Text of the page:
That code doesn't work, the logic is correct, but no matter the playerLoc, it would only grab the range from the origin. Changing the addUnitToTargetList(mapgrid.getCharacterAt(x, y)); to: addUnitToTargetList(mapgrid.getCharacterAt((x+playerLoc.x), (y+playerLoc.y))); addUnitToTargetList(mapgrid.getCharacterAt((-x+playerLoc.x), (y+playerLoc.y))); addUnitToTargetList(mapgrid.getCharacterAt((x+playerLoc.x), (-y+playerLoc.y))); addUnitToTargetList(mapgrid.getCharacterAt((-x+playerLoc.x), (-y+playerLoc.y))); fixes it however. –  hammythepig Aug 3 '12 at 14:36
2  
You are correct, there was a small bug. I have edited my post to fix the loop condition because I felt it was cleaner. –  Jim Aug 3 '12 at 14:57
    
Hmmm, it's still not quite working for me. I got it to work when the player location is (3,3), but when trying (5,5) it didn't work. Havn't even tried different x-y's such as (2,6) yet. –  hammythepig Aug 3 '12 at 17:02
    
Are you correctly handling cases of mapgrid.getCharacterAt(x,y) looking at invalid grid positions? –  Jim Aug 4 '12 at 15:09
    
Sorry for the late response. Oh I got it, thanks! I had and error in changing the code from your language (Java?) to Python, but I got it fixed and its the algorithm is working beautifully, thanks a lot! –  hammythepig Aug 7 '12 at 15:00

Without more information here's the solution I propose you :

Iterate through all the enemies in the map and calculate the distance between each enemy and the player. If the distance is equal to 1, they are within range 1, equal to 2, within range 2.

If you have too many units and it is slowing you down. You need to divide your map into sections. And have your enemies/player be part of a section. Then you only iterate through all the enemies within the same section of the map as your player. If you happen to do the implementation, check out Wackidev's comment, he is pointing out a problem that you could probably run into.

share|improve this answer
1  
What if the player is on the edge of a section? You also need to check all 8 surrounding sections. +1 this is definitely the first thing to try. –  Wackidev Jun 20 '12 at 20:19
    
You are right. But at first I'd leave the map division solution out unless it is really necessary. But I doubt that OP's game is that big that it will slow down the game. –  DogDog Jun 20 '12 at 20:28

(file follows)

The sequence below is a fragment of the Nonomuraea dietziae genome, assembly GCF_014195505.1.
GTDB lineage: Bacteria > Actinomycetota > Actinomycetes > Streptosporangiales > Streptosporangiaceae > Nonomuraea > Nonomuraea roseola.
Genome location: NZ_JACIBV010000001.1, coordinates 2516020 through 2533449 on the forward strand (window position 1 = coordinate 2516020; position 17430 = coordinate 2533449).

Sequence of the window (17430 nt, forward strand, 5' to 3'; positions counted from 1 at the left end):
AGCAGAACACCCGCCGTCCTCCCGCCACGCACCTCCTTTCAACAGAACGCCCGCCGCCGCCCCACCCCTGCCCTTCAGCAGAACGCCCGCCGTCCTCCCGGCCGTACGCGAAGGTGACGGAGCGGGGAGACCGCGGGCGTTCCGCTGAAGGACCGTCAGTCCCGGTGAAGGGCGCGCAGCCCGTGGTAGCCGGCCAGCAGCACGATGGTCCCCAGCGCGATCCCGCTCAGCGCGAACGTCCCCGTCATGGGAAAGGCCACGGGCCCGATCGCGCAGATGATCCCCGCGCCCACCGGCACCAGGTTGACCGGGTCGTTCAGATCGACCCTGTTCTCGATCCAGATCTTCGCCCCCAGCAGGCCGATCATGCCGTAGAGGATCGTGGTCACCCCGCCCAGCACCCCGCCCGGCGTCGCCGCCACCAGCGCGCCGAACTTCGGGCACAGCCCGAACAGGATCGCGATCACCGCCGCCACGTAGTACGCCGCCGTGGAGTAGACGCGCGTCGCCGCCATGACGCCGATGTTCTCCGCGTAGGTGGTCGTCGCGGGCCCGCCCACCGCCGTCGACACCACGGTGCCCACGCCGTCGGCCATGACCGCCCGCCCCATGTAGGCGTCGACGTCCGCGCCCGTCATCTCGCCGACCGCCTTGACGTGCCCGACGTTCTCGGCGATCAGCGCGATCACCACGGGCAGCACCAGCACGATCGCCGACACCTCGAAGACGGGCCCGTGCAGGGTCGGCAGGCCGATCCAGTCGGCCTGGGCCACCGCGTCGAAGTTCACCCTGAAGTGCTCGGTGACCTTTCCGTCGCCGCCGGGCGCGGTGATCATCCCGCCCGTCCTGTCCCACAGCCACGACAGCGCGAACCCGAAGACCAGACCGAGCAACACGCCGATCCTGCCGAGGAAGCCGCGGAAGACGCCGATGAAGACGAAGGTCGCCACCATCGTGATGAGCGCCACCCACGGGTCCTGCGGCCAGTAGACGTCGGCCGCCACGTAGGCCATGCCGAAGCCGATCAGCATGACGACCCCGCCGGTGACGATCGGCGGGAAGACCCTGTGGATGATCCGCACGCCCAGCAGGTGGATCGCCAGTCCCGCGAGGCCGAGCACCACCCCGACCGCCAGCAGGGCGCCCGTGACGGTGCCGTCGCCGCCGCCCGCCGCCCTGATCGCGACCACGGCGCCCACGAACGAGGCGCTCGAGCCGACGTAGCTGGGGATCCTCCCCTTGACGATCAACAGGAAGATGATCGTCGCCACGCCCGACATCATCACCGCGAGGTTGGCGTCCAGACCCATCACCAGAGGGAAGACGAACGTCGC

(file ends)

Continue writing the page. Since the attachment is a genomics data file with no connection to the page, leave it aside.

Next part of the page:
hmmm, the only problem with this is, I'd have to check all surrounding sections not just if on the edge, but also if the range goes beyond the edge. So even if 4 squares away and the range is 5, I would then have to check 9 of the sections, and if each of those sections where say 10x10, thats 900 checks. I think that might be a bit slow. –  hammythepig Jun 20 '12 at 20:36
3  
I think you misunderstood the solution. You don't check all the squares in each sections, you simply check all the ennemies, within that section. Or simply all the ennemies in the map. I'm sure you have some sort of container with all the units in your map. ANd again the section solution is not necessary. –  DogDog Jun 20 '12 at 20:39

you have three options:

  1. iterate through all characters and filter on weather they are in range or not (most stupid but simple to implement)
  2. search on the grid everything that is within range. requires links from the map to characters
  3. put every character in a search tree (eg kd-tree) to quickly find everything that is within range. This requires knowledge about search trees, but they are not too difficult to understand
share|improve this answer

Your Answer

 
discard

By posting your answer, you agree to the privacy policy and terms of service.

Not the answer you're looking for? Browse other questions tagged or ask your own question.